For Work / Against Work
Debates on the centrality of work

"The overcoming of the beyng of machenschaft: Heidegger, Jünger, and T. E. Lawrence"

by Bernasconi, Robert (2020)


In 1939 Martin Heidegger made the astonishing claim that the overcoming of the beyng of machination occurs in T. E. Lawrence's Seven Pillars of Wisdom. He arrived at this assessment in the course of his attempt to distance himself from Friedrich Nietzsche and Ernst Jünger. It is well known that Heidegger formulated his understanding of machination in part in response to Jünger's account of total mobilization, but the importance for Heidegger of Jünger's accounts of his experiences at the Front also needs to be recognized. Lawrence presented Heidegger with a very different response to a different kind of war from that of Jünger. This paper highlights some passages in Seven Pillars that help to explain what led Heidegger to believe that Lawrence provided a model of how to avoid some of the pitfalls of Nietzsche's and Jünger's attempts to overcome metaphysics.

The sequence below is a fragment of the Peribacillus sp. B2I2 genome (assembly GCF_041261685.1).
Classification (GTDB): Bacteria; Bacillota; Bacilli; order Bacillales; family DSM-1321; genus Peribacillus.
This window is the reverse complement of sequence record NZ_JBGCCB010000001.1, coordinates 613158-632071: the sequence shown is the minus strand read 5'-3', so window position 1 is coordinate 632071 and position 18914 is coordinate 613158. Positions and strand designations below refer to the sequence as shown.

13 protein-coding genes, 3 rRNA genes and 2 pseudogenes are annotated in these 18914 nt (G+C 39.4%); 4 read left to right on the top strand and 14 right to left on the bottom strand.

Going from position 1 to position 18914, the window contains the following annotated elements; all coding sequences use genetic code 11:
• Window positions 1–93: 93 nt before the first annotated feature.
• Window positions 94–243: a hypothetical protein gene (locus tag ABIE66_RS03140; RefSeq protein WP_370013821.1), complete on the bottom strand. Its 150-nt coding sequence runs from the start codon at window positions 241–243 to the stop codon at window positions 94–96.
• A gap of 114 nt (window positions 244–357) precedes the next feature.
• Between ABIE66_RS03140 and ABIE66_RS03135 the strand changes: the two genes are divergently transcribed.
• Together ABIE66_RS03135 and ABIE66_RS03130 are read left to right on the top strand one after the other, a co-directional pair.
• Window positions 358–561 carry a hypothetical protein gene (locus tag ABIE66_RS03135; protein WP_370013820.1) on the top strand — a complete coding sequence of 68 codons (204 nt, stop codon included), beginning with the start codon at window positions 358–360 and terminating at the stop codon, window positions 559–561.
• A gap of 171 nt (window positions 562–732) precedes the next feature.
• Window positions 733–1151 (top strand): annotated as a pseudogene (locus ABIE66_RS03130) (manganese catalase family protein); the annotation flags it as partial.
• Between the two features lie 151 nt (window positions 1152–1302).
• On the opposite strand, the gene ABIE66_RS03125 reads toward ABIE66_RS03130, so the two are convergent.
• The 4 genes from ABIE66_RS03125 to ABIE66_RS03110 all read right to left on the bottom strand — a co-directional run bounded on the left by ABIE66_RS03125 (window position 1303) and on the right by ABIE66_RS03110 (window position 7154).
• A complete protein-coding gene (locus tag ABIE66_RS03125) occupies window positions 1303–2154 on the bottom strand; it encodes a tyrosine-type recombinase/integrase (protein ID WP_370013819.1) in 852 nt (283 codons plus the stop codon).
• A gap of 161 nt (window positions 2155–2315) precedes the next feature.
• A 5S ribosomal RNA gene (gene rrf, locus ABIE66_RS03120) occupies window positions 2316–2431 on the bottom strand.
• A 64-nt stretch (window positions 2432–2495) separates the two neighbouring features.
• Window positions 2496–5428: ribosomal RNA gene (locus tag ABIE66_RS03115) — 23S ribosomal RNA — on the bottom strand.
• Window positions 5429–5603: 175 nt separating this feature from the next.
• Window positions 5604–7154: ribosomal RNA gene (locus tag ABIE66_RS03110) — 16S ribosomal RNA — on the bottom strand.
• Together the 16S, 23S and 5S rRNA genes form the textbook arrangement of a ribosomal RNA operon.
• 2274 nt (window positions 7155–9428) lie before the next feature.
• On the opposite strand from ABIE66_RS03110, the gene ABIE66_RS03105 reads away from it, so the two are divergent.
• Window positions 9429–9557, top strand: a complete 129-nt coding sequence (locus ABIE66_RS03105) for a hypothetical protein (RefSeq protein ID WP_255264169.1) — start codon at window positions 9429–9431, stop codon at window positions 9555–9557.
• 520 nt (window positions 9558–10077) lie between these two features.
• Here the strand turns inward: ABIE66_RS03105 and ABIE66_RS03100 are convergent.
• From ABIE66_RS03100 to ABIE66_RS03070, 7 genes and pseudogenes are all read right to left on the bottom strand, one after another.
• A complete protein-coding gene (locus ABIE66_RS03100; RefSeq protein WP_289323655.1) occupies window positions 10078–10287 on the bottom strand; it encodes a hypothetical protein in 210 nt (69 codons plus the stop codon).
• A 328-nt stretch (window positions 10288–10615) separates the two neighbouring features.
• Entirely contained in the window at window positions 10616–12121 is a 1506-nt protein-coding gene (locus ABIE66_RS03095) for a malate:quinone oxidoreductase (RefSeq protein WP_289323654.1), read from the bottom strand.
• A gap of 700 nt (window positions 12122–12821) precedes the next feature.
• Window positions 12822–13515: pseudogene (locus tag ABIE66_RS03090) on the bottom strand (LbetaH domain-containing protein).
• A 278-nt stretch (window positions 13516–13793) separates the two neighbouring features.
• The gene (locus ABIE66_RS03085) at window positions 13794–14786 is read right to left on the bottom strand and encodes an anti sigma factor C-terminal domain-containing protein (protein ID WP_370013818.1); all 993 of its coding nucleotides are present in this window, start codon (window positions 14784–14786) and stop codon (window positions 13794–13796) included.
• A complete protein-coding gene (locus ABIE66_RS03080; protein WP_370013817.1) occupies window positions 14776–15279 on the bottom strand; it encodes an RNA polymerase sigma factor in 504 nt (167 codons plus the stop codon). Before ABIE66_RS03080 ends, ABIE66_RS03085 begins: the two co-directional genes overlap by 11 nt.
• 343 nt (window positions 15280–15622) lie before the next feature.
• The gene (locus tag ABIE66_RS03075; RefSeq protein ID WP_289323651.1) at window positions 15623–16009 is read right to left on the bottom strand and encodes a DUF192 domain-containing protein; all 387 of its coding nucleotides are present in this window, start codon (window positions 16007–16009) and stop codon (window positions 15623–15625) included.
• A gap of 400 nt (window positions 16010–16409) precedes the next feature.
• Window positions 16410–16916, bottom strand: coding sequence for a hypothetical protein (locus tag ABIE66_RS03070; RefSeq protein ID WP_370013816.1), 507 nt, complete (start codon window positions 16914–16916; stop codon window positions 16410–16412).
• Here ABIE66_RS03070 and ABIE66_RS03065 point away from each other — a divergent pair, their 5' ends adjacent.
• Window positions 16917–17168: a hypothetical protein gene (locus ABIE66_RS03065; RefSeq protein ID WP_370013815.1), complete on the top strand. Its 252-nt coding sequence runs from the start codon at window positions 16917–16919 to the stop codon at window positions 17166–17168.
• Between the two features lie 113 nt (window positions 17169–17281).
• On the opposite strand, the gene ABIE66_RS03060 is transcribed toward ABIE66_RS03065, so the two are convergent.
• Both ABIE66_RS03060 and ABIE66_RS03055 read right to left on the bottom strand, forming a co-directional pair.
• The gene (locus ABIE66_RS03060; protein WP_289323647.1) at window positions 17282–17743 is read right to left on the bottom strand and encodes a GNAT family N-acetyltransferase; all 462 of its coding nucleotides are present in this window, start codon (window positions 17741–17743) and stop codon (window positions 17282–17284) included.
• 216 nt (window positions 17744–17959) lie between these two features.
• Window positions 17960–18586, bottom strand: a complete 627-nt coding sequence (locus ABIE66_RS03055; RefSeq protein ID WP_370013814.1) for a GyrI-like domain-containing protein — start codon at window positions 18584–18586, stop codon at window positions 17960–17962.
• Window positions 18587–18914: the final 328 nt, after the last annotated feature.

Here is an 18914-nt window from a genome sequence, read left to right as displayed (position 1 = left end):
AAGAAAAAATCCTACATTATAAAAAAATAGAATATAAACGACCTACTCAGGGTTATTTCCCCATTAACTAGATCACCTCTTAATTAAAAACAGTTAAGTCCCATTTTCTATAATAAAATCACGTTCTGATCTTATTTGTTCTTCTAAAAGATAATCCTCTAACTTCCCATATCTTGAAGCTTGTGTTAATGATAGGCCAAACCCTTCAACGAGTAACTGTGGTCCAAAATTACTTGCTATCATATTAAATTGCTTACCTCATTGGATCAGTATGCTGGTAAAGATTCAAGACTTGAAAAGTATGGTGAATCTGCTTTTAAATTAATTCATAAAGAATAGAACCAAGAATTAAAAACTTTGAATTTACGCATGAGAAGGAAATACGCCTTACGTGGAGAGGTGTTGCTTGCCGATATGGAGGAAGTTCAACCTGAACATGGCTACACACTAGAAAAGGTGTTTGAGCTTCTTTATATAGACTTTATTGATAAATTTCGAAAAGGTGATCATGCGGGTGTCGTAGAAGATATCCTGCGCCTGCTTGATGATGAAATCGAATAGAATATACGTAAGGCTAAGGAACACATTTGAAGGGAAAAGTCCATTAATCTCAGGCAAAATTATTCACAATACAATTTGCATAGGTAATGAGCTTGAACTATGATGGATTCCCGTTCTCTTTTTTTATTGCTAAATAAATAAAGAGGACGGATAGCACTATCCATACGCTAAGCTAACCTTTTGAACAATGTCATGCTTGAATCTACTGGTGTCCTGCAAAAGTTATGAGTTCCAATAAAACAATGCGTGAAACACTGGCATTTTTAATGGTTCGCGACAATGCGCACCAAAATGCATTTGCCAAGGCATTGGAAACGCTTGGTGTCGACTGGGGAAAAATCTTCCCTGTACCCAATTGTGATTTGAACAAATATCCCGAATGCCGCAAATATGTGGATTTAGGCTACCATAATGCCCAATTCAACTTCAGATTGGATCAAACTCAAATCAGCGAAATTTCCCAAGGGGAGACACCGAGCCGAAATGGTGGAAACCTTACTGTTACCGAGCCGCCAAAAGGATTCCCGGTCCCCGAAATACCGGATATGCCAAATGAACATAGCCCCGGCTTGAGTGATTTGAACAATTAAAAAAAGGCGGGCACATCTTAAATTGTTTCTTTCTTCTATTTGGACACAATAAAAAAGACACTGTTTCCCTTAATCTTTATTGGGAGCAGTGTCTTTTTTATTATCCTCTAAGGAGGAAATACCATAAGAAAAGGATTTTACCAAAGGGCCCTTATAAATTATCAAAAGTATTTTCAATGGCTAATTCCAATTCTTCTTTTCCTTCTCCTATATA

Key Passage

Heidegger, by connecting Jünger’s account of work in The Worker with his own account of the work-world in Being and Time, turned a description of the current era into an account of the historical destiny of the West in terms of machination: everything is from the outset of Western metaphysics pre-directed toward producibility. (p.127)


Junger, Heidegger, Nietzsche, Metaphysics, Machenschaft, Machination, Technology


On Jünger, Technology, On Heidegger

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